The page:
The ruling is expected to be challenged in the courts on numerous fronts since it imposes FCC authority over the existing legislative rights of local governments.
If enacted as policy, the FCC ruling will devastate Public, Educational and Governmental access centers and channels (PEG) across the country. At a time when the FCC is investigating the decline of local media, they have chosen to endanger the most local of all non-commercial media - PEG access.
According to the Alliance for Community Media, here is what the FCC order does for the telephone companies:
€ Eliminates PEG funding. (No funding for PEG is allowed over the existing 5% given to cities. In effect this will end current PEG funding).
€ Eliminates support for I-Net's. (I-Nets are typically infrastructure support for institutional networks that link hospitals, libraries, law enforcement and other municipal services. Cities rely on these networks and need them in emergencies. In NYC after 911, the city's I-Net was the most reliable communication system after 9.11).
€ Allows the video provider to charge any services such as cable drops, production facilities, program transmission lines-- any in-kind services-- all are charged back against the 5% maximum franchise fees at the rate determined by the video provider. (This allows telcos to bill cities for facility and interconnection costs currently provided freely by cable companies under local franchises)
€ Eliminates any protection against discrimination. (Limits build-out requirements that may result in economic red-lining. This gives telcos an economic edge on cable companies, allowing them to target more affluent communities whereas cable companies are required to provide service all communities equally).
It's clear the FCC ruling is going to result in litigation and possibly Congressional intervention. The National Cable & Telecommunications Association may sue the FCC on grounds that the commission has overstepped its bounds. The National League of Cities may join in since the new ruling blocks local governments from making decisions on their own. Rep. Ed Markey (D-Mass.), who is the incoming chairman of the House telecommunications subcommittee says the committee will begin studying the implications this year (source: TV Week).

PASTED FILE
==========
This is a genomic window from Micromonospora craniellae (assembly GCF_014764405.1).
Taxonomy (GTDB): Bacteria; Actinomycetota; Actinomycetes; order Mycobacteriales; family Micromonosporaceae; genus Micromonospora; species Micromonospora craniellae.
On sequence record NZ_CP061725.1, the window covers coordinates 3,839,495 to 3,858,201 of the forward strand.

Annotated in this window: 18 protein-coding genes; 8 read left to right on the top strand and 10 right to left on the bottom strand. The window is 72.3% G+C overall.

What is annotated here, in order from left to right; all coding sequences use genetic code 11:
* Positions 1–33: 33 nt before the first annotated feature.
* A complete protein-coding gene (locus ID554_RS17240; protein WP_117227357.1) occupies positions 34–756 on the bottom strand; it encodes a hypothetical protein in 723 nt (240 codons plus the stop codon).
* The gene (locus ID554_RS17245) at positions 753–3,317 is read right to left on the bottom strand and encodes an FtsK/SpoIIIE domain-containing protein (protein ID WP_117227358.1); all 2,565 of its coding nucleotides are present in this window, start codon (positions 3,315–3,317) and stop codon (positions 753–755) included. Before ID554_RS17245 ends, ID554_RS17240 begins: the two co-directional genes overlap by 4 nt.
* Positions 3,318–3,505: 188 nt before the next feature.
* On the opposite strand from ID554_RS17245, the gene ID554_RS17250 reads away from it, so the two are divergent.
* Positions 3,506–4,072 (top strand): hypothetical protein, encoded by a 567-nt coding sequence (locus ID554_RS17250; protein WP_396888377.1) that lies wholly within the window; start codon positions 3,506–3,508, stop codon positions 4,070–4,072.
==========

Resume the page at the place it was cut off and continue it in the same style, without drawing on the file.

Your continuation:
The FCC ruling is the culmination of the Telco effort to push through new legislation favorable to their business interests. AT&T, Bell South, Qwest, and Verizon have culmitively spent hundreds of millions of dollars on lobbying efforts and political donations in Washington and in numerous state capitals to push through state and national video franchising legislation. A bill sponsored by Rep. Barton (COPE HR5252) passed in the House in June, only to be stalled in the Senate when introduced by Sen. Stevens (S 2686, later renamed HR5252). With newly elected democratic majorities in the House and Senate, the FCC was the last national governmental theatre for the telcos to carry out their campaign this year. The telcos are also pursuing video franchise reform at the state level, and have succeeded in pushing legislative through a number of states.
Kevin Martin, chairman of the FCC, appears to be a compliant telco industry conduit. Appointed by President Bush in 2001 to replace Michael Powell, Martin was recently reconfirmed as Chairman for another term. Before joining the FCC, Martin was Special Assistant to the President for Economic Policy. Prior to that position, Martin served on the Bush-Cheney election team in Florida and is rumored to have played a role in the faux public uprising over the election recounts often referred to as the "Brooks Brother Riot". Earlier in his career, Martin worked several years for Wiley Rein & Fielding, a top-rated telecommunications lobbyist.
Martin is accompanied in the Republican majority on the FCC by Robert M. McDowell, a former telco lobbyist and also part of the legal team for the Bush-Cheney ticket during the 2000 Florida recount crisis. The third republican commissioner, Deborah Tate, was formerly the director of the Tennessee Regulatory Authority. In 2003, she served on the FCC's Federal-State Joint Conference on Advanced Telecommunications Services. Prior to appointment, Tate was an something of an unknown, but she since has wholeheartedly supported Martin's agenda.